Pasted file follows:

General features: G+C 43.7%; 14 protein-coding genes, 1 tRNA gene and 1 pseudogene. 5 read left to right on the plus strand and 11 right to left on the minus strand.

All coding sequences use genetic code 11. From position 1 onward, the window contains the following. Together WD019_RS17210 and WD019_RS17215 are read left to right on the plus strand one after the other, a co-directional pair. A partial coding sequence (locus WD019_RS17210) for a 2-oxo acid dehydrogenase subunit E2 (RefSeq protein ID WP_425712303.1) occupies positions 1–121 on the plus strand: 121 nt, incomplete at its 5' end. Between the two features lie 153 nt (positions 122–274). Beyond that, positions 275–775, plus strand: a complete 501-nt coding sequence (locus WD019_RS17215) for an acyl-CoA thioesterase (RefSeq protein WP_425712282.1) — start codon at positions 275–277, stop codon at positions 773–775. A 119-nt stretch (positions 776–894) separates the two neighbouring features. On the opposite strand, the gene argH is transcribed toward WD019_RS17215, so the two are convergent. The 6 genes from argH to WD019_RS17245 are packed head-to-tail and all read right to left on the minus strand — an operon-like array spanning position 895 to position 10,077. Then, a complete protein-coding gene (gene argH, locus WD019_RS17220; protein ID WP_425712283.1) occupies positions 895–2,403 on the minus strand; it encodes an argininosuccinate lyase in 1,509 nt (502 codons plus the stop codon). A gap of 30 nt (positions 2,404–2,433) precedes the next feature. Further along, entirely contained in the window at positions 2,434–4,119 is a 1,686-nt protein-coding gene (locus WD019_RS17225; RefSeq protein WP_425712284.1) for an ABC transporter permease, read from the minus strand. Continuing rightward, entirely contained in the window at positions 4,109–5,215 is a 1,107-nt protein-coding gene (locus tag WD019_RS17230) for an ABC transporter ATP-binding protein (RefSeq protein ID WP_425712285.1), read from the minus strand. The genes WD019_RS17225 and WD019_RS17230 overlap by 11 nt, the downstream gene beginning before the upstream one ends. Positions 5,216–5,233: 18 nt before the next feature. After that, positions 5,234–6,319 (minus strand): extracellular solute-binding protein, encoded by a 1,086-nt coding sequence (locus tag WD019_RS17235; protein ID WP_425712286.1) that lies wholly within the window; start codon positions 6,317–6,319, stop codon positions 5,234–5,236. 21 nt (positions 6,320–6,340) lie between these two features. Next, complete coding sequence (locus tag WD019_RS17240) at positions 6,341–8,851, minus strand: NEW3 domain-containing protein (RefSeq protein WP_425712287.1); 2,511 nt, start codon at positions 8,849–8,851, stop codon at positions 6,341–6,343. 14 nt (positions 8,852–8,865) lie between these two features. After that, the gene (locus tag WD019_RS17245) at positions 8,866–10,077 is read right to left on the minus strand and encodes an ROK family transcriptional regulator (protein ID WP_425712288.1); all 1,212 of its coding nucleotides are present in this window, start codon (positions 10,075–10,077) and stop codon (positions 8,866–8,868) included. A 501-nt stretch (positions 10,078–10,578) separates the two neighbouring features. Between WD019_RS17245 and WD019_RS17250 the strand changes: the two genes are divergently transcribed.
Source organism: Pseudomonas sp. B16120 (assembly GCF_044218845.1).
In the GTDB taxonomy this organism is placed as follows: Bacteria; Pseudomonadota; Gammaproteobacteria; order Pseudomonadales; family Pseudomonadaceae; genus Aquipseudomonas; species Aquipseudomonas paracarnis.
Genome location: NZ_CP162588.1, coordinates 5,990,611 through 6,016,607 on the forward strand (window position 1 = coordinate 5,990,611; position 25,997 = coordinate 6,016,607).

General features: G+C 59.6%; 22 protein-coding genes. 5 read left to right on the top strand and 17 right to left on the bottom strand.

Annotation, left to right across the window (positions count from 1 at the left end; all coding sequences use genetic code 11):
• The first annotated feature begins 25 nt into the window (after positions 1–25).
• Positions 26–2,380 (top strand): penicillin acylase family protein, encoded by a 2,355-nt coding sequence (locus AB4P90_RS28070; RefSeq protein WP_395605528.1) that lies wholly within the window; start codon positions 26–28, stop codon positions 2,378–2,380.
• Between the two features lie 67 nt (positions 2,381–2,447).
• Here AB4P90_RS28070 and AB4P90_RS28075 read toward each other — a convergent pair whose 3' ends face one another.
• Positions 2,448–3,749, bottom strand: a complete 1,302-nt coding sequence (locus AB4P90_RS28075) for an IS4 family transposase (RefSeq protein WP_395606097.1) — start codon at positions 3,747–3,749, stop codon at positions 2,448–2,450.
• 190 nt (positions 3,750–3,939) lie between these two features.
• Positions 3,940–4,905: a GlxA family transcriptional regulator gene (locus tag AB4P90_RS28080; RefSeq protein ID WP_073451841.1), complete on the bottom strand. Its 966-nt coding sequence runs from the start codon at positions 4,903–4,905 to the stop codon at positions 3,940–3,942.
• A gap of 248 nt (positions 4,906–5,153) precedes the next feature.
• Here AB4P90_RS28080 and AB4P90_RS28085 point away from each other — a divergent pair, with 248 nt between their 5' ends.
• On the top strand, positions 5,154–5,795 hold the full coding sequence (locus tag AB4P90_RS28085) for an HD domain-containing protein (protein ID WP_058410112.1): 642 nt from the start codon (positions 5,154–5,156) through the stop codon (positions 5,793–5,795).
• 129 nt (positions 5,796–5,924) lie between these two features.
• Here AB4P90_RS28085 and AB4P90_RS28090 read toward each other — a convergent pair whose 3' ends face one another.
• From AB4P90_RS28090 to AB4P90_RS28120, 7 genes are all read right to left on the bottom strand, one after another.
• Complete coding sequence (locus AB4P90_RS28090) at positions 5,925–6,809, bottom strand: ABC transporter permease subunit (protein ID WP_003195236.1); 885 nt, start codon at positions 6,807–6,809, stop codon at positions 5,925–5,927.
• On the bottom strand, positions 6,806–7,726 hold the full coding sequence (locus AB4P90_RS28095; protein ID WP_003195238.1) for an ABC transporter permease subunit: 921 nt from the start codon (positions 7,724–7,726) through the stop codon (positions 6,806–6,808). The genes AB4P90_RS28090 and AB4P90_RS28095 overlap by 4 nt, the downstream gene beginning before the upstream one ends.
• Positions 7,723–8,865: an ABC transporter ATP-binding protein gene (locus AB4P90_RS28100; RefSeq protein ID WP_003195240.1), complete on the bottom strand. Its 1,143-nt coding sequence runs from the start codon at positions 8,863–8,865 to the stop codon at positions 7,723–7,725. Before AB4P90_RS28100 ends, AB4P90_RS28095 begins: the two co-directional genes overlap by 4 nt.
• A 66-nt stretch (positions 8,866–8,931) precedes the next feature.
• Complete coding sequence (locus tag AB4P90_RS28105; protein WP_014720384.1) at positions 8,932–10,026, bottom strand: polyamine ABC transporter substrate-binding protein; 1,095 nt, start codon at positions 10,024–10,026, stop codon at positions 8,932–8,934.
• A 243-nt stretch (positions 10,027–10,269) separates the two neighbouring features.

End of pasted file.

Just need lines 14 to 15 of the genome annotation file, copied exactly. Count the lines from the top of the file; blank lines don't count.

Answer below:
• Positions 3,940–4,905: a GlxA family transcriptional regulator gene (locus tag AB4P90_RS28080; RefSeq protein ID WP_073451841.1), complete on the bottom strand. Its 966-nt coding sequence runs from the start codon at positions 4,903–4,905 to the stop codon at positions 3,940–3,942.
• A gap of 248 nt (positions 4,906–5,153) precedes the next feature.